By Andre Damon
4 December 2009
Ben Bernanke, chairman of the US Federal Reserve, testified before the Senate Committee on Banking, Housing and Urban Affairs Thursday. The hearing was a prelude to a vote by the full Senate on Bernanke’s nomination by President Barack Obama to serve a second term as the head of the US central bank. His confirmation is considered to be a foregone conclusion.
In his opening statement and in response to questions from the senators, Bernanke defended the policies of the Federal Reserve, which he claimed had prevented a second Great Depression and made possible the current economic “recovery.” He also reiterated his opposition to increased congressional oversight of the operations of the Fed.
The testimony provided the opportunity for various senators, all implicated in the handover of taxpayer funds to the banks and related policies that have enabled the major banks to return to profitability and award their executives multimillion-dollar compensation packages, to criticize one or another of the Fed’s actions.
Even these efforts to placate popular anger were, for the most part, muted. From the desultory and deferential questioning of virtually all of the senators, Democrats and Republicans alike, one would hardly suspect that tens of millions of Americans were suffering the loss of their jobs and devastating cuts in wages and income, and that millions more were losing their homes, their health insurance and their ability to properly feed their families, or that the Obama administration and the Fed were opposed to any serious measures to address the social disaster.
As every senator was well aware, Obama’s decision last August to nominate Bernanke for a second term was a declaration that policies aimed at safeguarding the wealth of the American financial elite and imposing the burden of the financial crisis on the working class would be continued, and no serious reform of the banking system would be allowed.
Christopher Dodd, the Democratic chairman of the committee, set the tone for the hearing in his opening remarks. “Mr. Chairman,” Dodd said, “you and the Federal Reserve deserve praise for your acumen and gratitude for your role in preventing a far worse outcome than we might have otherwise seen.” He added, for good measure, “I believe you have done a very good job.”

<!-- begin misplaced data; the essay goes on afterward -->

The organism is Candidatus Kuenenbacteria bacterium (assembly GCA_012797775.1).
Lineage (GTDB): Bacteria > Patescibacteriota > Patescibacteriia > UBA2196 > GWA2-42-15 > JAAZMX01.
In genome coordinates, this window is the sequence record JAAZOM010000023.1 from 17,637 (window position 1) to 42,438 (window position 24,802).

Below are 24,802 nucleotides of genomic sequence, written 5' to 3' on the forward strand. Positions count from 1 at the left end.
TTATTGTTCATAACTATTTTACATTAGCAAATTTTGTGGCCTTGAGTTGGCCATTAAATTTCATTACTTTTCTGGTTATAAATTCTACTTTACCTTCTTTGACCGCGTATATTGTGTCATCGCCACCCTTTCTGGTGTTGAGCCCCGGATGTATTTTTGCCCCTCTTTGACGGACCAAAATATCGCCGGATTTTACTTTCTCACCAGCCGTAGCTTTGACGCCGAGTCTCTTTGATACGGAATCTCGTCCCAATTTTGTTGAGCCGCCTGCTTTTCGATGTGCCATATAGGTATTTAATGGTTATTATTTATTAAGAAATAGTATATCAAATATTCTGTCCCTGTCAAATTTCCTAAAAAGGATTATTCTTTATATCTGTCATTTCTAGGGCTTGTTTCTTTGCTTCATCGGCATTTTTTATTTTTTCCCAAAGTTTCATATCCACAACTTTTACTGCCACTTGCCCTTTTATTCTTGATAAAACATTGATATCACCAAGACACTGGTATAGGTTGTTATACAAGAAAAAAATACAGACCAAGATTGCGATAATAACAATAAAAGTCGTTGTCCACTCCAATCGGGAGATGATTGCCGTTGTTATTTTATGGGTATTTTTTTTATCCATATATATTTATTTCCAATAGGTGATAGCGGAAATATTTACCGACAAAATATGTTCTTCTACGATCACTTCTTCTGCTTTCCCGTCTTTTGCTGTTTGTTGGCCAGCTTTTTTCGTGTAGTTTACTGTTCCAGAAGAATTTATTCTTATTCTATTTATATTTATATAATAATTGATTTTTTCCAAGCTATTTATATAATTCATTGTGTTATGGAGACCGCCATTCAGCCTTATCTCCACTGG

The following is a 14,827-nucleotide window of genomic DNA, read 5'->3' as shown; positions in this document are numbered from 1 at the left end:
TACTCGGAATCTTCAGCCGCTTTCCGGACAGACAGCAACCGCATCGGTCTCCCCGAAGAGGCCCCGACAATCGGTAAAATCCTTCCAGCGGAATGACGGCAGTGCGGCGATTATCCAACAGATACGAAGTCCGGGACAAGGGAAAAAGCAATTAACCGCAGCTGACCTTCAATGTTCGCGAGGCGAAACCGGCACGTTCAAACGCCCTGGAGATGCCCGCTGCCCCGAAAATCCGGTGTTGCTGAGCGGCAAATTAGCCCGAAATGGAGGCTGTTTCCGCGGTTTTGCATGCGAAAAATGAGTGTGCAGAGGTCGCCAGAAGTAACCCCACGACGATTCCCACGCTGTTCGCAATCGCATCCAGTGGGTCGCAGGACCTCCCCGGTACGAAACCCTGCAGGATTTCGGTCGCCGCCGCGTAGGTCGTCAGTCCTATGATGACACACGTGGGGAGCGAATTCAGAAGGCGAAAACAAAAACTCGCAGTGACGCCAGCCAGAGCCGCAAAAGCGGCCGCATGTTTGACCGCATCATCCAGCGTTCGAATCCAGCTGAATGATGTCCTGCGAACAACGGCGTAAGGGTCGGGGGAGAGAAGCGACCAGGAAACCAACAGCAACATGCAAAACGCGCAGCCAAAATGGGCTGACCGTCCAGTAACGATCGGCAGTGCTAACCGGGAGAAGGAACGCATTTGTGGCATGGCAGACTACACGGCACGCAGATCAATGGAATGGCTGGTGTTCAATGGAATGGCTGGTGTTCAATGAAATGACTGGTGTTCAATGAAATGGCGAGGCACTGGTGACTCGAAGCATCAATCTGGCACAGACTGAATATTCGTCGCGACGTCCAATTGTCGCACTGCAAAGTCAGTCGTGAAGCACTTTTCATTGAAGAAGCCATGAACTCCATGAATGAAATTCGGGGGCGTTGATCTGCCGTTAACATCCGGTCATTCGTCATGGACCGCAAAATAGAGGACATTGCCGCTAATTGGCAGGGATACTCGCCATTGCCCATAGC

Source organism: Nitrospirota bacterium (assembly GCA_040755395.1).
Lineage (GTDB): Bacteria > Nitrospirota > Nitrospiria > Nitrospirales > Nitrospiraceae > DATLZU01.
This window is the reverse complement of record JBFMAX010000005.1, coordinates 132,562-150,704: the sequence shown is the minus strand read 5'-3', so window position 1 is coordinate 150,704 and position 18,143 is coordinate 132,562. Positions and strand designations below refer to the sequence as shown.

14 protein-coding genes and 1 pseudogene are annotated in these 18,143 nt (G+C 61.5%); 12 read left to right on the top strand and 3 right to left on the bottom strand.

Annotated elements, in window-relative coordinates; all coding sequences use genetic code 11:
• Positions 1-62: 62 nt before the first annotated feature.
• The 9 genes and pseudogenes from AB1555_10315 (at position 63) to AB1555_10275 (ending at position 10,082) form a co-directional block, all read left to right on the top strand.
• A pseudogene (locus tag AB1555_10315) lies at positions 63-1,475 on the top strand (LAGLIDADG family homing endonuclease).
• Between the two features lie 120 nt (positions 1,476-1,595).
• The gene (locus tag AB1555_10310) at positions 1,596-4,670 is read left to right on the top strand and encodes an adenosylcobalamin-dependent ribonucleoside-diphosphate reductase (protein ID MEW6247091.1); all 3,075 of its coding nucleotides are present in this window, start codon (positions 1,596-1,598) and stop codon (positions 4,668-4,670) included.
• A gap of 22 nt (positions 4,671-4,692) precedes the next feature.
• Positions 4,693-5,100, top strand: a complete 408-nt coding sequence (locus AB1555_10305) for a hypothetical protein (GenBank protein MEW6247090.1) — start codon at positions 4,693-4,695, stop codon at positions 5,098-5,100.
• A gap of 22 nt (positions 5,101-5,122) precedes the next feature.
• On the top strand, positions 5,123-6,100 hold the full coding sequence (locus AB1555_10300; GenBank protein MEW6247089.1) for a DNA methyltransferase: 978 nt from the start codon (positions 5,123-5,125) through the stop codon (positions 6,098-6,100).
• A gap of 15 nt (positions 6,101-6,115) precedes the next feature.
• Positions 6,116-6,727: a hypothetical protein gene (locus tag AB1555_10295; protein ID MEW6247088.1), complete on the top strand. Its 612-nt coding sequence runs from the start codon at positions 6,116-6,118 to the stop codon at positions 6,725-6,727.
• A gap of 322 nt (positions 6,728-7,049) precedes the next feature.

The only sharp questioning came from Jim Bunning of Kentucky, a right-wing Republican who has condemned the bank bailout as a “socialistic” subversion of free market principles. He attacked Bernanke for, among other things, engineering the bailout of American International Group, the giant insurance firm, in such a way as to fully cover at government expense the losses of AIG’s major counterparty banks.
A significant exchange occurred when Senator Dodd, referring to recent articles by New York University economist Nouriel Roubini, asked about the danger that the Fed’s policy of keeping interest rates at near zero and effectively printing billions of dollars was causing asset bubbles in the US and internationally and paving the way for another financial crash.
This policy has come under increasing attack from governments in Europe, Asia and Latin America, whose exports are suffering because of the falling value of the US dollar and whose economies are being destabilized by a flood of speculative capital, geared to the dollar’s decline, which is driving up the prices of stocks, bonds and commodities.
Much of this speculative cash is flowing into so-called “emerging economies,” creating unsustainable asset bubbles. The default last week of Dubai, which triggered a near-panic on global markets, is but a foretaste of financial eruptions and sovereign defaults likely to result from the explosive growth of credit and risky investments fuelled by the Fed’s monetary policies.
Bernanke denied that the Fed’s policies were causing assets bubbles in the US—despite a 50 percent rise on US stock exchanges over the past nine months and a surge in high-risk, highly leveraged investments. More astonishing was his assertion that asset bubbles outside of the US were not the concern of the Fed.
Bernanke declared, “US monetary policy is intended to address problems in the United States; other countries have their own tools… It’s really not the United States’ responsibility to address misalignments in other countries.”
This was tantamount to a declaration that the United States will pursue an aggressive nationalist policy regardless the cost to its global competitors. Bernanke’s statement sums up the drive by the US financial elite to offload its crisis onto its major international rivals. This policy sets the stage for an eruption of international trade war and competitive currency devaluations, ultimately leading to a new and even greater global economic breakdown.